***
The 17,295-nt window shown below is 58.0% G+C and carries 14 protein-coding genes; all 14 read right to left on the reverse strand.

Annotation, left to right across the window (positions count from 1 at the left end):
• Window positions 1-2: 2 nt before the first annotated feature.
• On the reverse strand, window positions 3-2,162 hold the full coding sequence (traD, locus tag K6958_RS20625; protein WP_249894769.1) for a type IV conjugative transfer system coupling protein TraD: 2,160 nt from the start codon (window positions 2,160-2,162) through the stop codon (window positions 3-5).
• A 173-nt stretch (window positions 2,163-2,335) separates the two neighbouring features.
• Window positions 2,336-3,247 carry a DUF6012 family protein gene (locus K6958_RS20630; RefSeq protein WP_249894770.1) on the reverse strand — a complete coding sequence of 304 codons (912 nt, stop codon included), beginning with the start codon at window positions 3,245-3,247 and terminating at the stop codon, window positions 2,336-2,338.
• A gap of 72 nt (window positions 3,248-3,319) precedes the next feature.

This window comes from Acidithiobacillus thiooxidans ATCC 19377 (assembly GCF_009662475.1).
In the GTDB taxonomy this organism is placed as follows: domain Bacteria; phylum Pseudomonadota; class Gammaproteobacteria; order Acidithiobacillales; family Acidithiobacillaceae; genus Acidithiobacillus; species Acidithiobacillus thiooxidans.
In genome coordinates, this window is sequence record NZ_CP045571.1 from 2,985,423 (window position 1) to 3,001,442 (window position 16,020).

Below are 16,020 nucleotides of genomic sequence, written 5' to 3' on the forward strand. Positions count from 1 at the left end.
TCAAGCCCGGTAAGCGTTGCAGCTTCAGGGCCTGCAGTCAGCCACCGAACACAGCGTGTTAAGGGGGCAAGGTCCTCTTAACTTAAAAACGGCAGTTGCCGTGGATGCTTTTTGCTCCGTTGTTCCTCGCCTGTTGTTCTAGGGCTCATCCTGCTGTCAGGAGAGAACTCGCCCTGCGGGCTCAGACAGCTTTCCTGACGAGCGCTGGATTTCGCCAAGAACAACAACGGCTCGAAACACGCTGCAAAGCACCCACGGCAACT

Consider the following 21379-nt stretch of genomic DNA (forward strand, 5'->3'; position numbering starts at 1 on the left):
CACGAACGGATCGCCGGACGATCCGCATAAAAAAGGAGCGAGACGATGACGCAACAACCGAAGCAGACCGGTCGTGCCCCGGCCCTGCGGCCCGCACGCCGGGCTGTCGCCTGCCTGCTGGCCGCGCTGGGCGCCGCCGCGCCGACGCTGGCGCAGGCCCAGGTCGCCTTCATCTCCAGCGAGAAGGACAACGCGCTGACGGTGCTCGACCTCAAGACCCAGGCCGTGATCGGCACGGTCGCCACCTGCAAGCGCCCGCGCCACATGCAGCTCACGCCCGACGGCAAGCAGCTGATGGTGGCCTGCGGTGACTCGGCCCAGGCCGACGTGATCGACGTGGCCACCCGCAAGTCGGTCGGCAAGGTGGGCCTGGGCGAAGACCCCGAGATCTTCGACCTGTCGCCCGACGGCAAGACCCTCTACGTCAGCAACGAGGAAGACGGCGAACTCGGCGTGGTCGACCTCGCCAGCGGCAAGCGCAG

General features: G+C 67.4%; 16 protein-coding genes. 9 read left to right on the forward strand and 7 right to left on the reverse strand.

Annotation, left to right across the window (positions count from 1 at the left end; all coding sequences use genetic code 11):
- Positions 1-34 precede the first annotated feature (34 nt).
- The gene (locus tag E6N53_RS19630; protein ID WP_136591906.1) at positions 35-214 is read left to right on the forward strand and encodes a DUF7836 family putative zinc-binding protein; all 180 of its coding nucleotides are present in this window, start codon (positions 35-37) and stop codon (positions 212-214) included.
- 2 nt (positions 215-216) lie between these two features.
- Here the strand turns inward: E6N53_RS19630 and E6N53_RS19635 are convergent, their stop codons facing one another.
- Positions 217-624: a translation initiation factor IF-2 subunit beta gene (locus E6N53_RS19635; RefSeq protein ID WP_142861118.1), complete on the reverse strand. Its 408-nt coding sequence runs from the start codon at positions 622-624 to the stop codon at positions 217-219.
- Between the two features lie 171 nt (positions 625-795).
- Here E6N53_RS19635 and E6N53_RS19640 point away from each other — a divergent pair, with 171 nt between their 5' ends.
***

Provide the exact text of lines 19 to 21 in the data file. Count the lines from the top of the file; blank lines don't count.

- 2 nt (positions 215-216) lie between these two features.
- Here the strand turns inward: E6N53_RS19630 and E6N53_RS19635 are convergent, their stop codons facing one another.
- Positions 217-624: a translation initiation factor IF-2 subunit beta gene (locus E6N53_RS19635; RefSeq protein ID WP_142861118.1), complete on the reverse strand. Its 408-nt coding sequence runs from the start codon at positions 622-624 to the stop codon at positions 217-219.